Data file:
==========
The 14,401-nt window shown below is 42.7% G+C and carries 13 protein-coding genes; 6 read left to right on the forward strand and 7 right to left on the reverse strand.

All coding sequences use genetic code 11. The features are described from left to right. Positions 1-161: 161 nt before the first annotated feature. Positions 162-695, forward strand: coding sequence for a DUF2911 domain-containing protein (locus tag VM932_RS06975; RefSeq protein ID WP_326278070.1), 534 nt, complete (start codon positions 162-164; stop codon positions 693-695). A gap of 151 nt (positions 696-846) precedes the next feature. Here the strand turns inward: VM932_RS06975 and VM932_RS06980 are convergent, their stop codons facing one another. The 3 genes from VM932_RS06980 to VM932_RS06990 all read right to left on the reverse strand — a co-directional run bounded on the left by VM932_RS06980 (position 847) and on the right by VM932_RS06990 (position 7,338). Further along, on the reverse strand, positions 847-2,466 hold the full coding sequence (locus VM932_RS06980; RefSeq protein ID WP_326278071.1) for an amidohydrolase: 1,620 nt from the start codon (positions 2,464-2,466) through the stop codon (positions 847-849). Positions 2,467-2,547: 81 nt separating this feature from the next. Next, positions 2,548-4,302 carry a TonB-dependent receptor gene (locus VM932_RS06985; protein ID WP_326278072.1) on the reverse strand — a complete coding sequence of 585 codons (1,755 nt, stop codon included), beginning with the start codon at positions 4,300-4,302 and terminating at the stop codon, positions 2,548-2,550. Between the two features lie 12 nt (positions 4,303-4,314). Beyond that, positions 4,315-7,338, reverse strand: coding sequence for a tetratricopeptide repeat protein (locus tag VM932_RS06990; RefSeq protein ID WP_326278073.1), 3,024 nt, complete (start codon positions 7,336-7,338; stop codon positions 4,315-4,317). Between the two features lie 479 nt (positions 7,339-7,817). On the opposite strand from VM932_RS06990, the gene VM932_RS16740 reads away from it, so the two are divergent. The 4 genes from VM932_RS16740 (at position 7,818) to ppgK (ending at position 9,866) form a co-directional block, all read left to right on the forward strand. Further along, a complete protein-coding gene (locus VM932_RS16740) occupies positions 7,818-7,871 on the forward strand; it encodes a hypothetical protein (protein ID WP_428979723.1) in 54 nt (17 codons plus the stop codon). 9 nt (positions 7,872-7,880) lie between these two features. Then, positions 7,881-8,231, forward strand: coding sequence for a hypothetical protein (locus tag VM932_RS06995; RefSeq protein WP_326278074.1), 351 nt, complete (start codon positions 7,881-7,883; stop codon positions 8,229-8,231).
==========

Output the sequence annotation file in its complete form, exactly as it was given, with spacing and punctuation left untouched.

The 14,401-nt window shown below is 42.7% G+C and carries 13 protein-coding genes; 6 read left to right on the forward strand and 7 right to left on the reverse strand.

All coding sequences use genetic code 11. The features are described from left to right. Positions 1-161: 161 nt before the first annotated feature. Positions 162-695, forward strand: coding sequence for a DUF2911 domain-containing protein (locus tag VM932_RS06975; RefSeq protein ID WP_326278070.1), 534 nt, complete (start codon positions 162-164; stop codon positions 693-695). A gap of 151 nt (positions 696-846) precedes the next feature. Here the strand turns inward: VM932_RS06975 and VM932_RS06980 are convergent, their stop codons facing one another. The 3 genes from VM932_RS06980 to VM932_RS06990 all read right to left on the reverse strand — a co-directional run bounded on the left by VM932_RS06980 (position 847) and on the right by VM932_RS06990 (position 7,338). Further along, on the reverse strand, positions 847-2,466 hold the full coding sequence (locus VM932_RS06980; RefSeq protein ID WP_326278071.1) for an amidohydrolase: 1,620 nt from the start codon (positions 2,464-2,466) through the stop codon (positions 847-849). Positions 2,467-2,547: 81 nt separating this feature from the next. Next, positions 2,548-4,302 carry a TonB-dependent receptor gene (locus VM932_RS06985; protein ID WP_326278072.1) on the reverse strand — a complete coding sequence of 585 codons (1,755 nt, stop codon included), beginning with the start codon at positions 4,300-4,302 and terminating at the stop codon, positions 2,548-2,550. Between the two features lie 12 nt (positions 4,303-4,314). Beyond that, positions 4,315-7,338, reverse strand: coding sequence for a tetratricopeptide repeat protein (locus tag VM932_RS06990; RefSeq protein ID WP_326278073.1), 3,024 nt, complete (start codon positions 7,336-7,338; stop codon positions 4,315-4,317). Between the two features lie 479 nt (positions 7,339-7,817). On the opposite strand from VM932_RS06990, the gene VM932_RS16740 reads away from it, so the two are divergent. The 4 genes from VM932_RS16740 (at position 7,818) to ppgK (ending at position 9,866) form a co-directional block, all read left to right on the forward strand. Further along, a complete protein-coding gene (locus VM932_RS16740) occupies positions 7,818-7,871 on the forward strand; it encodes a hypothetical protein (protein ID WP_428979723.1) in 54 nt (17 codons plus the stop codon). 9 nt (positions 7,872-7,880) lie between these two features. Then, positions 7,881-8,231, forward strand: coding sequence for a hypothetical protein (locus tag VM932_RS06995; RefSeq protein WP_326278074.1), 351 nt, complete (start codon positions 7,881-7,883; stop codon positions 8,229-8,231).